The Satellite Industry
Association (SIA) and the Space Foundation today announced their support of
legislation introduced by Representatives Howard Berman (D-Calif.) and Dana
Rohrabacher (R-Calif.) which would return export licensing authority for
commercial communication satellites to the U.S. Department of Commerce.
“Satellite Trade and Security Act of 2001” is designed to strengthen the
competitiveness of the U.S. satellite industry and enhance national security
by preventing the unauthorized transfer of sensitive satellite-related

SIA’s Executive Director Clayton Mowry praised the bill stating, “This
legislation will keep strong controls on satellite technology to ensure U.S.
national security is protected while allowing American satellite companies to
maintain their leadership position in the international marketplace.”
added, “State Department and Defense Department officials have testified
before Congress in agreement that commercial satellites should be licensed by
the Commerce Department.
This bill reflects their common position and
requires all the relevant national security agencies to review commercial
satellite export license applications.”

Elliot Pulham, president and CEO of the Space Foundation said, “We applaud
the introduction of legislation by Representatives Berman and Rohrabacher to
return jurisdiction for commercial satellite export licensing to the Commerce
Pulham added, “While maintaining necessary and appropriate
national security safeguards for sensitive technology, the proposed
legislation is a crucial step forward in restoring the competitiveness of
commercial satellite companies.
That in turn strengthens the entire space
industry, ensuring the many benefits of space technology can continue to
enhance each of our lives.”

The Satellite Trade and Security Act of 2001 includes several security
measures to ensure that sensitive satellite and related technologies are
The bill requires the Department of Commerce to refer all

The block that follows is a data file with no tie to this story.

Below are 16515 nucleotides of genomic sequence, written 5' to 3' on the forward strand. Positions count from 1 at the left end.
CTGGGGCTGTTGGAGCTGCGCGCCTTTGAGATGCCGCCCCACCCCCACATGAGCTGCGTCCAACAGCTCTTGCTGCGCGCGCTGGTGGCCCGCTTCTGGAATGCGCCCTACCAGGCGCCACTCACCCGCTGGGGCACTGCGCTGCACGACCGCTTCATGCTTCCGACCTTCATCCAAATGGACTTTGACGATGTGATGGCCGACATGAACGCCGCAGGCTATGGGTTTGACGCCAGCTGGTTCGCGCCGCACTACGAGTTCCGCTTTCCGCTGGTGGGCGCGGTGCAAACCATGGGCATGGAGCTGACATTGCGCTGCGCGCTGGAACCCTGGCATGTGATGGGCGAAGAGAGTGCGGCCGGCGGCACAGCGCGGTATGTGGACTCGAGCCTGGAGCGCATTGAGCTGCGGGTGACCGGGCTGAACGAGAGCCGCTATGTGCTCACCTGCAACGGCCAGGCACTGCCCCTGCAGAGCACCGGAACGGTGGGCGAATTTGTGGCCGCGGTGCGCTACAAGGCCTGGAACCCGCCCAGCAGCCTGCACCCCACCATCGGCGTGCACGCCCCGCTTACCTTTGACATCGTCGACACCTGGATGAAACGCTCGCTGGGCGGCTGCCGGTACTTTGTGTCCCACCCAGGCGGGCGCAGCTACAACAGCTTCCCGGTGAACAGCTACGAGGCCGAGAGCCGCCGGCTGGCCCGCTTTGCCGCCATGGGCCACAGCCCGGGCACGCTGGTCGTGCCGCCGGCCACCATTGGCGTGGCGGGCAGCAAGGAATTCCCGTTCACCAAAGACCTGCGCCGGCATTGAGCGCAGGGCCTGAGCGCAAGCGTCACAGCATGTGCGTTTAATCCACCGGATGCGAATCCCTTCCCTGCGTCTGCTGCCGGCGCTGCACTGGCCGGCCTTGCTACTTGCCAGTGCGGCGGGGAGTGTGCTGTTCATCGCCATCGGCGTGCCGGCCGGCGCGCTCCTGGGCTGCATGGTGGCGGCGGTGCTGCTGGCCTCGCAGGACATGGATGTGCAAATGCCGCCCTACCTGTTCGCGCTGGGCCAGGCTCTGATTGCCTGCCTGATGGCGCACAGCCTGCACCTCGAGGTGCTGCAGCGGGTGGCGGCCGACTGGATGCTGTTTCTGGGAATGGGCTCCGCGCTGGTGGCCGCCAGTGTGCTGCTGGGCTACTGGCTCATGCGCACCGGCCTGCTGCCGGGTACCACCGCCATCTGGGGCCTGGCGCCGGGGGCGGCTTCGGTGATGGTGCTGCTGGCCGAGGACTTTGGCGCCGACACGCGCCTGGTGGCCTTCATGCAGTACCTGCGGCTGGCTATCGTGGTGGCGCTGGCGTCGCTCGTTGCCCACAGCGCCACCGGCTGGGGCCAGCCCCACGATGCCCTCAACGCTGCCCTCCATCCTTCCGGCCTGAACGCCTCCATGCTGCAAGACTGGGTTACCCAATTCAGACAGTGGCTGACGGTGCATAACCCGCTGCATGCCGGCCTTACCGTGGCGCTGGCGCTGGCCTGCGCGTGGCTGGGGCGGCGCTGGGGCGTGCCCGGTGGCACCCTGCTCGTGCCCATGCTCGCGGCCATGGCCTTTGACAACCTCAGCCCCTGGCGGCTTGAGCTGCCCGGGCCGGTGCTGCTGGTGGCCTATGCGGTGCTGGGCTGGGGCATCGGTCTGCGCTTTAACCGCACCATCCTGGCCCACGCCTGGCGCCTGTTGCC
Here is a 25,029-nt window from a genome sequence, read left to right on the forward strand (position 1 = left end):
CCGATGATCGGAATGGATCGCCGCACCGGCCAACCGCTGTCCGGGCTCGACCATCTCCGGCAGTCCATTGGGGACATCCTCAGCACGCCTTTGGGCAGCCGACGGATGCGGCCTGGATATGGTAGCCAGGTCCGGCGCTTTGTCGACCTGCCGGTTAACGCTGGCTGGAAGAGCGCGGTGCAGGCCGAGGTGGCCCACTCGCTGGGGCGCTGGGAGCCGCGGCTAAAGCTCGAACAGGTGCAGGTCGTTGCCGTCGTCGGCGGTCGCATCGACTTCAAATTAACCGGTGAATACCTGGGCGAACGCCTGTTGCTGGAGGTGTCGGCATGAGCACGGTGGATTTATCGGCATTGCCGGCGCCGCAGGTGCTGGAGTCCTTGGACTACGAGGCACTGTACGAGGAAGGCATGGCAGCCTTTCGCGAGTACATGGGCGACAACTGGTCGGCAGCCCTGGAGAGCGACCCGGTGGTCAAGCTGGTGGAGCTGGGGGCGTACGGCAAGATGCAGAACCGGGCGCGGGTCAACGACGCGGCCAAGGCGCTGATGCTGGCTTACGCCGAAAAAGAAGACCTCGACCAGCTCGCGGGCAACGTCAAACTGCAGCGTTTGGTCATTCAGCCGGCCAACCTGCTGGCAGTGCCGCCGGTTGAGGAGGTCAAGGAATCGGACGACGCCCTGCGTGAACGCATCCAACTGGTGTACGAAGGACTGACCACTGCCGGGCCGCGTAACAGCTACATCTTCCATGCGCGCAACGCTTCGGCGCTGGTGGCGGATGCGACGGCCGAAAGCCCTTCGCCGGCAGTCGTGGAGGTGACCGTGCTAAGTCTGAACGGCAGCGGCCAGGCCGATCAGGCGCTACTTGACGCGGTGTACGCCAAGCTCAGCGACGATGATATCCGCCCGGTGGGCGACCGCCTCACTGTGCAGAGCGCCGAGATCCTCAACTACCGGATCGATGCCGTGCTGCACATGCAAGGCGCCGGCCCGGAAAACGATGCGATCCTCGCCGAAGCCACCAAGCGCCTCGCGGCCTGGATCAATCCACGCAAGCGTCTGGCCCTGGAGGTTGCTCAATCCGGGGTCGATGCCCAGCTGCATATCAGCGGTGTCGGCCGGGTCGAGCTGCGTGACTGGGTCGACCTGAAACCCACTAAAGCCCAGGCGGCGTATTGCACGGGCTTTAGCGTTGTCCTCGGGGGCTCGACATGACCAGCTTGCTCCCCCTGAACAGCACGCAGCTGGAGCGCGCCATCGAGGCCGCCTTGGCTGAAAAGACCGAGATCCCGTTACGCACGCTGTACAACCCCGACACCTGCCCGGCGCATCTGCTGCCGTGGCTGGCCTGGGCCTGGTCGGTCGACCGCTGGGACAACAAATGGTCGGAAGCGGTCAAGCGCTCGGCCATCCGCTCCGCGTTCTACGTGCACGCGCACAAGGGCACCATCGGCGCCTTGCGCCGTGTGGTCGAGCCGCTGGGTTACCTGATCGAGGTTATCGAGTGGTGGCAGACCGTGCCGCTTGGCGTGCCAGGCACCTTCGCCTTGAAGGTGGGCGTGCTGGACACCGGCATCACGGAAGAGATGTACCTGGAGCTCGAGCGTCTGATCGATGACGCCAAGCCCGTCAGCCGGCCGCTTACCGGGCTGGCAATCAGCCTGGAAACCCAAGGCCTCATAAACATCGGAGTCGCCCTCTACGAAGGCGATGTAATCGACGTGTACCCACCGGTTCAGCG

satellite export license applications to the Department of State and the
Department of Defense for review while directing them to hold consultations
with the Central Intelligence Agency for any overseas launches of U.S.
commercial satellites.
In introducing the bill Representative Berman
emphasized that, “no export of any satellite or satellite-related component
can proceed unless all three agencies agree.”

In 1998, Congress passed the Strom Thurmond National Defense Authorization
Act (NDAA) transferring export licensing authority for all commercial
satellite and related components from the Commerce Department to the State
Berman stated that since the shift in control, “It has become
clear that the State Department is ill-equipped to handle these items.
agency takes far too long to issue licenses — even to our closest allies.”

In February 2001 SIA released the results of a study conducted for the
State of California that illustrated the negative results of the change in
licensing authority.
The report showed a drastic decline in U.S. market share
for geostationary communications satellites from a ten-year average of about
75 percent to 45 percent during 2000 — the first complete year since the
transfer of export control authority.

The Satellite Industry Association (SIA) represents the leading U.S. space
and communications companies in the commercial satellite arena.
executive and affiliate member companies are engaged in satellite
manufacturing, ground equipment manufacturing, satellite services, launch
services, and support services.
SIA is the unified voice of the U.S.
commercial satellite industry on policy and regulatory matters of common
The association is dedicated to promoting the use of satellite
technology in global communications.

The Colorado Springs-based Space Foundation is a national non-profit
organization with a two-part mission: “To vigorously advance civil, commercial
and national security space endeavors for a brighter future, and to
passionately provide educational excellence through the excitement of space!”